FIG. 7 shows a cut pattern for a frame 110 of the heart valve prosthesis 100 of FIG. 4A in accordance with an embodiment of the present technology. As illustrated in FIG. 7, the frame 110 can include a unitary cut structure that includes the valve support 120, the radially-extending segment 150 generally extending from the first end 125 of the valve support 120, and the plurality of support arms 142, 144 extending from the second end 127 of the valve support 120. In other embodiments, the frame 110 can include separately manufactured components that are coupled, linked, welded, or otherwise mechanically attached to one another to form the frame 110.

Referring to FIGS. 4B and 7 together, the frame 110 can be a flexible metal frame or support structure having a plurality of ribs and/or struts (e.g., struts 128, 152) geometrically arranged to provide a latticework capable of being radially compressed (e.g., in a delivery state, not shown) for delivery to a target native valve site, and capable of radially expanding (e.g., to the radially expanded configuration shown in FIGS. 4A and 4B) for deployment and implantation at the target native valve site (FIGS. 5 and 6). Referring to the valve support 120 shown in FIGS. 4A and 4B, the ribs and struts 128 can be arranged in a plurality of geometrical patterns that can expand or flex and contract while providing sufficient resilience and strength for maintaining the integrity of the prosthetic valve component 130 housed within. For example, the struts 128 can be arranged in a circumferential pattern about the longitudinal axis LA, wherein the circumferential pattern includes a series of diamond, zig-zagged, sinusoidal, or other geometric shapes.

The radially-extending segment 150 can be coupled to or extend from the upstream portion 124 of the valve support 120 (e.g., at attachment points 129 a between the struts 128 as defined by a diamond-shaped geometry of the valve support 120). Likewise, the plurality of support arms 142, 144 can be coupled to or extend from the downstream portion 126 of the valve support 120 (e.g., at attachment points 129 b on endmost peaks or crowns between adjacent struts 128 of the valve support 120; FIGS. 4B and 7). Other arrangements and attachment points are contemplated for coupling one or more of the main support arm 142 and/or supplemental support arms 144 as well as the radially-extending segment 150 to the valve support 120. In particular embodiments, and as shown in FIGS. 4B and 7, each supplemental support arm 144, such as supplemental support arm 148 b, can comprise an arm segment 410 of the frame 110 coupled to the valve support 120 at a first attachment point 129 b 1 and a second attachment point 129 b 2 wherein the arm segment 410 defines a loop therebetween. In one embodiment, the arm segment 410 can be integral with the frame 110 such that the arm segment 410 is cut or formed from a common sheet or tube as the one or more struts 128. In another embodiment, the arm segment 410 and valve support 120 may be coupled by a variety of methods known in the art, e.g., soldering, welding, bonding, rivets or other fasteners, mechanical interlocking, or any combination thereof.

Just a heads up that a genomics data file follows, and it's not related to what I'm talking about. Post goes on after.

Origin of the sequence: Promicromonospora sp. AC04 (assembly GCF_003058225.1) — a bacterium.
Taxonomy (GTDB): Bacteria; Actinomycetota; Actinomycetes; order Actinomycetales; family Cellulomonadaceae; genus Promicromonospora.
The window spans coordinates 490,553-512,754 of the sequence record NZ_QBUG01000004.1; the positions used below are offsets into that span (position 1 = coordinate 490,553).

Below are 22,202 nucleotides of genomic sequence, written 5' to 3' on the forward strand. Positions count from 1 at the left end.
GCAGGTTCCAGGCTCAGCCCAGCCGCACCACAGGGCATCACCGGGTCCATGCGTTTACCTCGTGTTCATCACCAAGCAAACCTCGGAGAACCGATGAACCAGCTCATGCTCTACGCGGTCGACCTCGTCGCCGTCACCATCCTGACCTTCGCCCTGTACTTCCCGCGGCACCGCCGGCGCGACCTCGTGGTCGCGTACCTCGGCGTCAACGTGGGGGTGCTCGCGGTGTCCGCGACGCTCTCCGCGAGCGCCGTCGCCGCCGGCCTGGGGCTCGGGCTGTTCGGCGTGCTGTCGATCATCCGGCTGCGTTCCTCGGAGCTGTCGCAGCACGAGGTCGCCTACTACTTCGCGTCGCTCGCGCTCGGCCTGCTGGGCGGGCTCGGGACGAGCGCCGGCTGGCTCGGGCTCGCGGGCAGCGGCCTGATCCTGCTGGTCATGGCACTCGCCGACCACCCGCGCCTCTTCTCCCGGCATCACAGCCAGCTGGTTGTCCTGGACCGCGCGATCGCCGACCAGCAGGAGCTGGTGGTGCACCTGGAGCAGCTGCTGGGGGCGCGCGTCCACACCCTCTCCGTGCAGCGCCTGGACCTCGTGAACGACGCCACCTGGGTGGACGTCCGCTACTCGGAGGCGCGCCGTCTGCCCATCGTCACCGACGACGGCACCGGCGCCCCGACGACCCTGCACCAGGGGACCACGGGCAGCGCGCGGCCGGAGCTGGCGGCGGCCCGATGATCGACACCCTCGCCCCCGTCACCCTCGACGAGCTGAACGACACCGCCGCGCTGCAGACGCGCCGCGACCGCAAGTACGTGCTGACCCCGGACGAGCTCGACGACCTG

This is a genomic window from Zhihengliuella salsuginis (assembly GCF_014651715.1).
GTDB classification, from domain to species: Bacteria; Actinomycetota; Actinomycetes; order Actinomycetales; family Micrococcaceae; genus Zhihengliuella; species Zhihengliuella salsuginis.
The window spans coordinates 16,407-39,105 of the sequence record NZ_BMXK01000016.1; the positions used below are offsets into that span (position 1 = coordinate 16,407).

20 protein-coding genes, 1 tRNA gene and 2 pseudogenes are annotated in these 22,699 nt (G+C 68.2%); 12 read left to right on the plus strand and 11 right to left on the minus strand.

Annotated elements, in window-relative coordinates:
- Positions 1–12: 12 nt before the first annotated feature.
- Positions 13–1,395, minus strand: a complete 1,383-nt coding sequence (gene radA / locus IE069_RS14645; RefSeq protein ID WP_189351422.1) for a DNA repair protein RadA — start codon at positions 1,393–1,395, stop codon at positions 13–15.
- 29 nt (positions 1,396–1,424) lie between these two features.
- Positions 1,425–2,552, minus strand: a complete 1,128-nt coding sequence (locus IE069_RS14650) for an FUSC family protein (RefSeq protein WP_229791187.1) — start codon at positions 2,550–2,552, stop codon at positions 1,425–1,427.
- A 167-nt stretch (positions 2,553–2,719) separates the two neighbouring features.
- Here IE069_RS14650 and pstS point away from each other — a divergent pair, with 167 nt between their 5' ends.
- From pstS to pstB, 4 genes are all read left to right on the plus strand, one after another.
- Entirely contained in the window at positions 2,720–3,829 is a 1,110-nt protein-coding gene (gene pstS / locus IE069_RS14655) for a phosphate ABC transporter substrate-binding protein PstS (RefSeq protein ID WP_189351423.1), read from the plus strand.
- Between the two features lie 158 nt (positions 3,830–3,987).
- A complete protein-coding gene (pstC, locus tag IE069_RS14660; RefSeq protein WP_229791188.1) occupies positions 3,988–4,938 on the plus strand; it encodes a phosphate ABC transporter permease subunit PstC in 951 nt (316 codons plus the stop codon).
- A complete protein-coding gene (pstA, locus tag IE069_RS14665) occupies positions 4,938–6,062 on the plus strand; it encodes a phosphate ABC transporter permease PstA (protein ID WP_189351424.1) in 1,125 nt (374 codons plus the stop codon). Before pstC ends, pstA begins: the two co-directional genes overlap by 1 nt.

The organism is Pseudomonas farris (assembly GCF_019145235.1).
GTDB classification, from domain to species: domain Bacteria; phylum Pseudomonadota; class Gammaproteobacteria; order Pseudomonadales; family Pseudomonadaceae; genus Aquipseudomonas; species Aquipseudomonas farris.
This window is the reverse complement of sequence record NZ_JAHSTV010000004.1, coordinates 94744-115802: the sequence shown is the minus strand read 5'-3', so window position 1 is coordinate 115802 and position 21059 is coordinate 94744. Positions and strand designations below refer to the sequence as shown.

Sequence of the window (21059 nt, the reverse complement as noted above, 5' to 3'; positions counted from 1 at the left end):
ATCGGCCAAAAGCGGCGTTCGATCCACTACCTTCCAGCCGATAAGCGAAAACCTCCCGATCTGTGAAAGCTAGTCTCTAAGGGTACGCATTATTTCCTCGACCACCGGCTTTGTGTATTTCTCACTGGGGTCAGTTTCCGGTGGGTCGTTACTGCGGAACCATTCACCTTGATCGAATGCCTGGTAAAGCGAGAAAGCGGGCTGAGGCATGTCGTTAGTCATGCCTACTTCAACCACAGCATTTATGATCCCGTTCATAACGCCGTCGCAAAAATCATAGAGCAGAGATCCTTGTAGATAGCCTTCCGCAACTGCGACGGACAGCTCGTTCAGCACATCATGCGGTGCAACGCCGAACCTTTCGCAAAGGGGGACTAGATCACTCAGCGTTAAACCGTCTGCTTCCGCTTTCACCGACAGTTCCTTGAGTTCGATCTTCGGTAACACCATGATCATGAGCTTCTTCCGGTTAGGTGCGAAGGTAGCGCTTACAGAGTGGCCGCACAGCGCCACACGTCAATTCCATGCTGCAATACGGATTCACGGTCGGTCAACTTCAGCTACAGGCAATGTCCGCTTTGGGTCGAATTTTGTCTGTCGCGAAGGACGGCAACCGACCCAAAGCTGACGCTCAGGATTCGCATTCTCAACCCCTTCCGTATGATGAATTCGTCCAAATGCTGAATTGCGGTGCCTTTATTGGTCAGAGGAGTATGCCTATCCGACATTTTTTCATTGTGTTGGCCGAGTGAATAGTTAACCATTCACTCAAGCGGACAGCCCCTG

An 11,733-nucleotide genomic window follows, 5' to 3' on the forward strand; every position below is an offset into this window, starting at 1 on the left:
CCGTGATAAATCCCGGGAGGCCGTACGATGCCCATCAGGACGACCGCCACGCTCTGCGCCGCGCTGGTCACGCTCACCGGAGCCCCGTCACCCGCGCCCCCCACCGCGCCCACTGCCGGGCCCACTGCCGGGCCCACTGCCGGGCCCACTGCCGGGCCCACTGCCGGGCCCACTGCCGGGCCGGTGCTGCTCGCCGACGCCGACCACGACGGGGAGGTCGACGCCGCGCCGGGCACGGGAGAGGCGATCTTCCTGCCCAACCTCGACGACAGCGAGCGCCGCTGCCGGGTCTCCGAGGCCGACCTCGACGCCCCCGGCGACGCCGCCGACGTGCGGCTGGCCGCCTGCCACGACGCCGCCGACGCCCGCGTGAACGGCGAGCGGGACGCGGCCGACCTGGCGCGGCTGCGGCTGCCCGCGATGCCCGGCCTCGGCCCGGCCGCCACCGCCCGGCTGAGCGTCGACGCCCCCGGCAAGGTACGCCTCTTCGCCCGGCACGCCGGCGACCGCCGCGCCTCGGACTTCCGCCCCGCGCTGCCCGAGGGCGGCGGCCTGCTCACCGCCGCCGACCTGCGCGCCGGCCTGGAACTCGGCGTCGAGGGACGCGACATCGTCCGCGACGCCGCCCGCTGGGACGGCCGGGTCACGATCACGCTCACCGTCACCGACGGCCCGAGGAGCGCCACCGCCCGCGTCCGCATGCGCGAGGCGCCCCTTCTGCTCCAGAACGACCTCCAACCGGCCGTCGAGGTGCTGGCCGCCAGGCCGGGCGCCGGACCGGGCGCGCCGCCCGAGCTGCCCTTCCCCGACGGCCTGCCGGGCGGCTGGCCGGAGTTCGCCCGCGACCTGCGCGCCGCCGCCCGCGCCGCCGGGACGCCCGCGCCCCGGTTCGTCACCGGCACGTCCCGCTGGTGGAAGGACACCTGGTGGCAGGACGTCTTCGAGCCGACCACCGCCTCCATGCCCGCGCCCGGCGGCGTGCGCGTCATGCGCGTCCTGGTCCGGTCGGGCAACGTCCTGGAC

In a similar manner, the main support arm 142 can comprise inner and outer arm segments 420, 421 configured to provide together additional resiliency to the main support arm 142 so as to engage and trap leaflet tissue between the main support arm 142 and the exterior surface 123 of the valve support 120 (FIGS. 4B and 7). As shown in FIGS. 4B and 7, the inner arm segment 420 can be coupled to endmost peaks or crowns of the valve support 120 at first and second attachment points 129 b 1, 129 b 2 in a similar manner as the arm segments 410 of the supplemental support arms 144, thereby forming a loop therebetween. The outer arm segment 421 can be coupled to attachment points 129 c 1 and 129 c 2 between the struts 128 as defined by the diamond-shaped geometry of the valve support 120, and form a loop therebetween that generally follows the shape of the inner arm segment 420. In some embodiments, the inner and outer arm segments 420, 421 may be connected (e.g., bonded, welded or otherwise attached to one another) at any point along the length of the inner and outer arm segments 420, 421, and for example, at the tip portion 143 (as shown in FIGS. 4B and 7).

As shown in FIG. 4B, the attachment points 129 c 1 and 129 c 2 are set further apart than attachment point 129 b 1 and 129 b 2, thereby giving the main support arm 142 at least a wider overall base portion 442 than base portions 412 of the supplemental support arms 144. Both base portion 412 and an upper portion 414 of the supplemental support arms 144 have a maximum width W1 configured to fit between and/or minimally interact with chordae tendinae CT during deployment. As best seen in FIG. 4B, the maximum width W1 of each one of the supplemental support arms 144 is less than a width W2 of the base portion 442 or width W3 of an upper portion 424 of the main support arm 142. Accordingly, the main support arm 142 is configured to function as a leaflet capture arm and is sized and proportioned to capture and retain the larger A2 segment or scallop of the anterior leaflet AL, while the supplemental support arms 144 are configured to reach behind the anterior and posterior leaflets AL, PL to contact and engage the dense connective tissue in the subannular region while minimally interacting with the chordae tendinae CT during deployment.